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Is Too Much Caffeine Bad For Your Skin?

It’s Fall and that means it’s pumpkin spice latte season! It can be tempting to indulge as much as you’d like since these special seasonal beverages are only available for a short time, but you also need to be careful. Recent studies have shown demonstratively that over-consuming caffeine can have pronounced aging effects on your skin. Before you order up that second coffee, make sure you understand the choices you are making and their effects on your skin care.

What Is the Evidence?

Numerous studies have concluded that there are a few effects of caffeine that happen to everyone. Some of these effects include changes to your blood vessels that cause signs of aging to be more pronounced.

    1. Caffeine is a vasoconstrictor, meaning it constricts your blood vessels, decreasing the flow of blood through them. This can have effects on your blood pressure.
    2. Constricted blood vessels affect your entire body, including the tiny capillaries at the surface of your skin and the network of blood vessels that supply them.
    3. With less blood to the surface of your skin, the cells receive less of the antioxidants, nutrients, and the other collagen-boosting fuel they need to be as healthy and efficient as possible.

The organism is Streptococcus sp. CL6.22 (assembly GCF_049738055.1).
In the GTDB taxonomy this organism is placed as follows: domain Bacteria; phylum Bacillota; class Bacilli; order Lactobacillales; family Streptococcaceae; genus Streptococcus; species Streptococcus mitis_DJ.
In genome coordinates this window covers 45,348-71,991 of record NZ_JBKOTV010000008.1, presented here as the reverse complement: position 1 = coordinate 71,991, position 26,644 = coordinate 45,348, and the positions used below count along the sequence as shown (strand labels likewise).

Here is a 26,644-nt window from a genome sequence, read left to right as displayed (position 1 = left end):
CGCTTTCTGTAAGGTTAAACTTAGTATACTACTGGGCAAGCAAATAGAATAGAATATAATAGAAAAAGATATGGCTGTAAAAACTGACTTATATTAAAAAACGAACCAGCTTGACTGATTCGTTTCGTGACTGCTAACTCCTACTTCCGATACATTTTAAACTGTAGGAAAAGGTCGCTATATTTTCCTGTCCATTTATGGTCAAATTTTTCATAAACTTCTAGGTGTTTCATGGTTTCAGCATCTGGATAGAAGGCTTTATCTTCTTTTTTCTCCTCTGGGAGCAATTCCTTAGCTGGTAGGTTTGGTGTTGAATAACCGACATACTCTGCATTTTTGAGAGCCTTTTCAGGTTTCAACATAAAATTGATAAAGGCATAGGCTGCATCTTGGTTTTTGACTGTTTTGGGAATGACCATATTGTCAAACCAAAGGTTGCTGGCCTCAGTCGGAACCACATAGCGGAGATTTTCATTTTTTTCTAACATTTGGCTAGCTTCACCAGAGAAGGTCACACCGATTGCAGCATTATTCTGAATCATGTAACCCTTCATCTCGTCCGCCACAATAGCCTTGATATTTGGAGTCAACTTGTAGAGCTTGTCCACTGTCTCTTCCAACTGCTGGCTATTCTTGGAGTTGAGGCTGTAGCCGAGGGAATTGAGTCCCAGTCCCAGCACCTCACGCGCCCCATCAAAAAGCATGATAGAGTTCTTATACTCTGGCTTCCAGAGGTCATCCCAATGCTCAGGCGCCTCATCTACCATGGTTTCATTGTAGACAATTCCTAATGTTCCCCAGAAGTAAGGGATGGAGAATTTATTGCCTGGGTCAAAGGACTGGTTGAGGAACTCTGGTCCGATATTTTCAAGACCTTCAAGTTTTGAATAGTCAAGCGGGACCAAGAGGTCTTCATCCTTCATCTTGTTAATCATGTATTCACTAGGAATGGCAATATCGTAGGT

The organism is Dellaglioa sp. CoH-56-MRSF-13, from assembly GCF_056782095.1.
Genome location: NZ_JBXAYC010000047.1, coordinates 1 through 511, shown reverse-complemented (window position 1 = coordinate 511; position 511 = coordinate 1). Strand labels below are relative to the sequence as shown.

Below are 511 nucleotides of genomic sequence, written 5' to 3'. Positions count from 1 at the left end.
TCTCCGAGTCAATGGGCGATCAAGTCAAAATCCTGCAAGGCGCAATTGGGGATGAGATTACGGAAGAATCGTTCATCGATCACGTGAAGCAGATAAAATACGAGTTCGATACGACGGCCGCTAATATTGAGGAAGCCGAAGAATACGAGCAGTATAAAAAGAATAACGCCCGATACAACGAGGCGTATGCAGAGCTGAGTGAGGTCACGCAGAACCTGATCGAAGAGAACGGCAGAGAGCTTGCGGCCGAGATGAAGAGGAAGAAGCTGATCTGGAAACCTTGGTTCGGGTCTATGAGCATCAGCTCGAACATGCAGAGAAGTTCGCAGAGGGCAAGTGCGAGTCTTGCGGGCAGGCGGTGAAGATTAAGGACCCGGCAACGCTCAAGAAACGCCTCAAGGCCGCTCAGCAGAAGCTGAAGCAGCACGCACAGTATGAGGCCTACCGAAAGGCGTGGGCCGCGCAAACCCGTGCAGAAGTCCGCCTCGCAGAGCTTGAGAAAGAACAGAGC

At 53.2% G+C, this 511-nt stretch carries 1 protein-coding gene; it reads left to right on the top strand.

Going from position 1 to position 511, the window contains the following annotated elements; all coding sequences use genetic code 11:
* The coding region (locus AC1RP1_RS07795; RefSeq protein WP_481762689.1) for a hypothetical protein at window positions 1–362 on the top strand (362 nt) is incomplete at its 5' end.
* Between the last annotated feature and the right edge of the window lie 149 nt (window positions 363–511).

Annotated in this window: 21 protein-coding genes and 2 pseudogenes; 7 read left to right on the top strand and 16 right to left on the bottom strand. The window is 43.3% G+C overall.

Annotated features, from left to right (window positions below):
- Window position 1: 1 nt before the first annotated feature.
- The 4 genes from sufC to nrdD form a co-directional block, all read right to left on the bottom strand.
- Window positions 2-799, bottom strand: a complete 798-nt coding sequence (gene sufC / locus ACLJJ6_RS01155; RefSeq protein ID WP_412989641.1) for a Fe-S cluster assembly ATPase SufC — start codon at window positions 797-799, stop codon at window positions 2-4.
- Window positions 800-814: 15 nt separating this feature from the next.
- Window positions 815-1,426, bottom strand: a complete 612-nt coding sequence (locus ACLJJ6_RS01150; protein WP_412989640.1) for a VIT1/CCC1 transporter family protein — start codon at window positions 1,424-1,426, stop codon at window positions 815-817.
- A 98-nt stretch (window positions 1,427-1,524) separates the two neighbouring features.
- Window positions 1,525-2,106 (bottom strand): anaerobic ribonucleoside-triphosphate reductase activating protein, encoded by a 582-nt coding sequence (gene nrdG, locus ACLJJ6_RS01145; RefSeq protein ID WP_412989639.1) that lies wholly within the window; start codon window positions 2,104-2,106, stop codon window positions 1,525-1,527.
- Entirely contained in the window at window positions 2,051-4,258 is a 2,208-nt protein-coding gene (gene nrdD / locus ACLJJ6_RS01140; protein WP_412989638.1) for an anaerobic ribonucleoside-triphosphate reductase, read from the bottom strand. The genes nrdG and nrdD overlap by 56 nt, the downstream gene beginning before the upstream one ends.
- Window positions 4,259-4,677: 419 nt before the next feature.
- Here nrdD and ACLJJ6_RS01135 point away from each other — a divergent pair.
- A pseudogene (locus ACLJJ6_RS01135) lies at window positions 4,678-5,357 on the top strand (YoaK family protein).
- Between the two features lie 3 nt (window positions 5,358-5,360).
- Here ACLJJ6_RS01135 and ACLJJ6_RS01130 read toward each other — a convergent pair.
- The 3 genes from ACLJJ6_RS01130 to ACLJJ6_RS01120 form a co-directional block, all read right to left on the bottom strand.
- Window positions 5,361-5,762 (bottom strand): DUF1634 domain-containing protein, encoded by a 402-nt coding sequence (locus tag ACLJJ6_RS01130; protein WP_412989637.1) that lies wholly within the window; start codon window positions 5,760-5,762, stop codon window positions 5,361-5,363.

4. Without those nutrients, your skin lacks the collagen necessary for the robust, plump, wrinkle-free appearance.

 

The process is well-documented and non-controversial. Luckily, this only happens when you overconsume caffeine.

 

How Much Coffee Is Safe?

Doctors recommend staying below three cups of coffee per day if you’re trying to keep yourself from experiencing the adverse health effects of too much caffeine. One or two cups over a day will generally not be enough to change the behavior of your blood vessels, but it will be enough to give you the positive effects of caffeine, including sharper focus and headache relief. At three cups, blood pressure changes and vasoconstriction begin. If that third cup is much later in the day than the first two, it probably won’t hurt, but if the third cup is on the heels of the other two, you can expect that these changes are taking place.

 

What if I Just Need a Venti?

If you don’t make a habit out of overconsuming, then doing it once in a while is not going to cause a long-term condition that affects your skin. It takes time before vasoconstriction restricts nutrient flow enough to be noticeable. It’s important that you just do it the once, though! Getting comfortable with a large caffeine intake is where a problem occurs.

 

How Long Does It Take to Undo the Damage to Skin?

For patients under the age of 50 with otherwise healthy skin, the effects of caffeine overconsumption recede within two to three months after stopping chronic overuse. If you don’t regularly overconsume but you have been known to do it, your recovery time will probably be shorter, but there’s no way to say exactly how short.

If you’re concerned about it, or if you have any other concerns about your health and caffeine, speaking to one of the doctors at Windsor Dermatology will give you the chance to find out more about how caffeine has been affecting your skin.